A Flickering Light
by Jane Kirkpatrick
Fifteen-year-old Jessie Ann Gaebele loves nothing more than capturing a gorgeous Minnesota landscape when the sunlight casts its most mesmerizing shadows. So when F.J. Bauer hires her in 1907 to assist in his studio and darkroom, her dreams for a career in photography appear to find root in reality.
With the infamous hazards of the explosive powder used for lighting and the toxic darkroom chemicals, photography is considered a man’s profession. Yet Jessie shows remarkable talent in both the artistry and business of running a studio. She proves less skillful, however, at managing her growing attraction to the very married Mr. Bauer.
This luminous coming-of-age tale deftly exposes the intricate shadows that play across every dream worth pursuing --- and the irresistible light that beckons the dreamer on.
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1. What did Jessie Ann Gaebele think she wanted? What got in her way of achieving that? Or did she achieve her goal? What role did her being a woman in a man’s profession play in the arc of her story?
2. What does Emily Dickinson’s poetic line “tell all the truth but tell it slant” have to say about this novel? How do the lines “The Truth must dazzle gradually/Or every man be blind” apply?
3. How did a sense of unworthiness affect Jessie’s decision making? What role did grief play? How did her sense of self affect the outcome of this story?
4. Who in this story deceived themselves the most: F. J.? Mrs. Bauer? Jessie? What truths did they have to tell themselves in order to change the path they were on? Did they? Why or why not?
5. Do you know gifted people who appear to sabotage or squander their talents? What kinds of actions by others can bring them back, or must one make such a journey alone?
6. Have you ever acted in ways that were contrary to your own self-interest? What might have motivated you? What lessons did you learn from that experience?
7. People engaged in clandestine activities often justify their thinking. A common thread of thought is that “no one else is being injured by my actions.” In this story, who was adversely affected? Is there anything they could have done to change their own destiny?
8. How can we offer compassion to people we love who make poor choices without preventing them from discovering their own truths? Has there been a time in your life when someone spoke the truth with less dazzle so you could see it?
9. What role did artistry play in the lives of these characters? For whom did the particular art form such as music, textile creation, photography, provide direction?
10. What do you think of the definitions of faith, hope, and love offered by Edward Everett Hale at the beginning of this novel? Did the characters portrayed act in ways that demonstrated those “three eternities?”
11. While most of the story was told in third person, through the eyes of Jessie, F. J., and Mrs. Bauer, what role did the first-person accounts and pictures of photographs play in your experience of this story? Did their presence distract or did you look forward to what the next photograph would reveal through Jessie’s eyes?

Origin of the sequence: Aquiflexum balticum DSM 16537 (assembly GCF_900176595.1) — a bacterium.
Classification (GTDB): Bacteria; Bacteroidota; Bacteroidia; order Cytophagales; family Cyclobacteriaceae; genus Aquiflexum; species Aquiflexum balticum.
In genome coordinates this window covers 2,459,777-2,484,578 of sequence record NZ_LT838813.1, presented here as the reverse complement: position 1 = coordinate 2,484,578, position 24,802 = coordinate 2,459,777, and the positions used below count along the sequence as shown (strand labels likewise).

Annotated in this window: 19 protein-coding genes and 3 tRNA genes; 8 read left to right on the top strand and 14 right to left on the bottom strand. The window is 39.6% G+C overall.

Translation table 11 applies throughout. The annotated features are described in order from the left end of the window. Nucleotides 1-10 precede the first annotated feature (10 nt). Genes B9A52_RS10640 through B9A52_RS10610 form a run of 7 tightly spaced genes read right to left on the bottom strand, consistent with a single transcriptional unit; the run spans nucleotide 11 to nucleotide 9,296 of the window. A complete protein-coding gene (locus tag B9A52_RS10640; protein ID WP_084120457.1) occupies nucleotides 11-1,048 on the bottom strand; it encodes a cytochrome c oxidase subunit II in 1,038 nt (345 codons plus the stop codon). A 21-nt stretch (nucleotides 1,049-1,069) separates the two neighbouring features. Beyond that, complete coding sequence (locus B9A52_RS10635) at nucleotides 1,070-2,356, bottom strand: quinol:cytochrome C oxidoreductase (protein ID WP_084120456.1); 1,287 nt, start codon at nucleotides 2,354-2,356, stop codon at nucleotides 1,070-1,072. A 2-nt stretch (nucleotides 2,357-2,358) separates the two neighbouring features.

12. A Flickering Light is based on the author’s own grandmother’s story. Does that knowledge in any way shape your reading of the book differently than a novel that is formed of fully imagined characters? Were you aware of this prior to reading A Flickering Light? Does the timing of that awareness change your perspective on this story?
13. In the author’s own notes prior to writing this story, she described her attitude toward A Flickering Light this way: “This is a story about integrity, wholeness, the blend of soul and role in order to fulfill Gods promise in our lives.” Did she accomplish that goal? Why or why not?
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"Historical novelist Kirkpatrick (A Tendering in the Storm) is exceptionally authentic in her use of early 20th-century history. Virtually all the characters are real figures; protagonist Jessie Ann Gaebele is inspired in this “biographical fiction” by the writer's own grandmother. Jessie Ann loves photography, and when she is hired as an assistant to photographer F.J. Bauer, she learns about the field of her dreams and also about herself, as she finds herself attracted to her married boss, who battles his own feelings in return. Kirkpatrick renders the war among desire, duty and restraint with exquisite nuance. There are no unsympathetic characters in this tangle of relationships. Bauer's wife --- also named Jessie --- may be difficult to live with, but she has her reasons. The period detail --- dangerous chemicals used in photography, debilitating and frequent illnesses, the routine constraints on women's choices --- offers a compelling portrait of the time. Kirkpatrick deserves a wide audience for this coming-of-age tale that is aching and hopeful."
Publishers Weekly, Starred Review
"Readers will be happy at the end of Kirkpatrick’s new offering, a coming-of-age story about a woman in a profession that was once considered a man’s job. The characters have many layers for the reader to peel away as they learn their strengths and weaknesses. The author truly makes the characters come alive."
"Jane Kirkpatrick has done it again. A Flickering Light is as engaging, well researched and finely written as her other best selling historical novels. Her characters are real people with real temptations and at the end of the novel, this reader wants to know what happens next."
Lauraine Snelling, author of One Perfect Day
"Jane Kirkpatrick’s brilliance as a storyteller and her elegant artistry with the written word shine like a beacon in A Flickering Light. A master at weaving historical accounts with threads of story, Jane has that rare ability to take her reader on a journey through time. You nearly feel the ground move beneath your feet."
Susan Meissner, author of The Shape of Mercy